It sounds like you’re actually asking for a couple of different duties:

- Documentation development (guides, tutorials, new-contributor ramp-up docs, etc.)
- Functional & regression testing to validate fixes, new features, and to ensure builds are ‘solid’.
- Compatibility testing to validate builds against various hardware configurations
- Defect management to collect, report and track defects/issues/enhancement-requests, etc, as well as allocating defecting to the correct developer.
- Consistency in the processes that are used to develop and deploy code.

Documentation is the domain of a writer. While, in some organizations, this is handled by QA, this is not what I would consider ‘normal’. I would say that, if I’ve defined your ask correctly, than what you’re looking for is a technical writer, not a QA person.

Compatibility is a bugbear across all Linux distros that I’ve seen. It’s a big deal, and one of the biggest hurdles I’ve encountered in getting people to switch away from Mac/Win (though in fairness, it’s oodles better now that it was just a few years ago). Compatibility is important and should be addressed. However, unless you’re intending to have some full-time QA people with an appropriately equipped lab, I do not think you’ll get much out of a small (2-4 person) team.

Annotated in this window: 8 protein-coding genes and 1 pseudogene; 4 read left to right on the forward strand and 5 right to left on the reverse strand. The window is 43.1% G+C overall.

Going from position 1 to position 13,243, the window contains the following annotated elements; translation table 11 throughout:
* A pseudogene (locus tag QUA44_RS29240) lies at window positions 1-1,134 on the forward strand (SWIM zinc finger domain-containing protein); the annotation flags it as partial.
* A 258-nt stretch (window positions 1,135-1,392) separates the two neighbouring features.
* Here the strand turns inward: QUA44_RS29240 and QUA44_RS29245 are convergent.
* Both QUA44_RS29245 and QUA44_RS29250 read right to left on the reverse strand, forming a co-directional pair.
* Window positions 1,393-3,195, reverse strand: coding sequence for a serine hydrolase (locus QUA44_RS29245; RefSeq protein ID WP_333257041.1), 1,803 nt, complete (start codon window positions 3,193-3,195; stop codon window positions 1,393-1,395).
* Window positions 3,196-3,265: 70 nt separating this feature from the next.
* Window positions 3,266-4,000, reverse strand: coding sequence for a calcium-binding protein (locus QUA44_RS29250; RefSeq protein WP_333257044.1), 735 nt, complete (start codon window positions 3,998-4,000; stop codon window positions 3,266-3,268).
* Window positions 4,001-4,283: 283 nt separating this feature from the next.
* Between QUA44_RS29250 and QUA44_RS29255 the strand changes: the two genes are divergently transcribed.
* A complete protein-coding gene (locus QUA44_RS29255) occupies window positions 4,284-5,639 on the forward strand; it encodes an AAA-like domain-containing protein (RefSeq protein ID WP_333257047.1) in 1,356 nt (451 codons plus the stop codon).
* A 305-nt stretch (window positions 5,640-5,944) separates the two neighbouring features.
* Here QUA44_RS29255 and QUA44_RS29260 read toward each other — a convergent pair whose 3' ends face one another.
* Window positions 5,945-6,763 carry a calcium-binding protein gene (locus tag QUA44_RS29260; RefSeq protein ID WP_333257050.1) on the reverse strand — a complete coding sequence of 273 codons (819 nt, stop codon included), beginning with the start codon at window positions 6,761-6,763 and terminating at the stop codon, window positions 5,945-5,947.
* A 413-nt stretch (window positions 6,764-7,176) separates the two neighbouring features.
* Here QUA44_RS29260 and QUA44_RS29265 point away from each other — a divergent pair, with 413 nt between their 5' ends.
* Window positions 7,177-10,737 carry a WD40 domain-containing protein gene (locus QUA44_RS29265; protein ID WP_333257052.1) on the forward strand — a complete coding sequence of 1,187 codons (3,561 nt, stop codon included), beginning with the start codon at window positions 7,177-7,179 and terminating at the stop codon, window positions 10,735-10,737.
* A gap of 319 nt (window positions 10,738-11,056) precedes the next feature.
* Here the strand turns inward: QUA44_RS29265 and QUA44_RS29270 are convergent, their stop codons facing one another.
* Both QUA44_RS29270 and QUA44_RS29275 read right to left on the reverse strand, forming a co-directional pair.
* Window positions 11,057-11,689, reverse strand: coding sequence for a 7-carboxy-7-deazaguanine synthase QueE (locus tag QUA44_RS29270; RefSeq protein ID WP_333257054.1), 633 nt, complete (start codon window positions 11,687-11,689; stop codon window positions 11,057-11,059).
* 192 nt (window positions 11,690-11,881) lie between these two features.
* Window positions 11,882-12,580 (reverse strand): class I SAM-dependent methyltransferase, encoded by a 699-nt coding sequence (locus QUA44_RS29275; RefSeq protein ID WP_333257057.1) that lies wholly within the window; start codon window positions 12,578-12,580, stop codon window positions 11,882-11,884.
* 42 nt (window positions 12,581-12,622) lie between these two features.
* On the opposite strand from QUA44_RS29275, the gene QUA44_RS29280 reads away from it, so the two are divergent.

One of the great strengths of Linux is how easy it can be to get a hold of a copy. This is something I think you can/should leverage. Everyone that’s running Puppy is a potential compatibility tester. I’m just tossing out ideas right now, but I would look to do the following: First, make it painfully easy for users to report issues. I’m not a big fan of most of Microsoft’s works, but they have made it *very* easy for users to report a crash. Second, include with any install a short script (or even automated/semi-automated test app) that a user could run that will smoke out any obvious compat’ issues. I’ve seen other F/OSS do this and I think, from a QA-standpoint, this is a fantastic way to leverage your audience.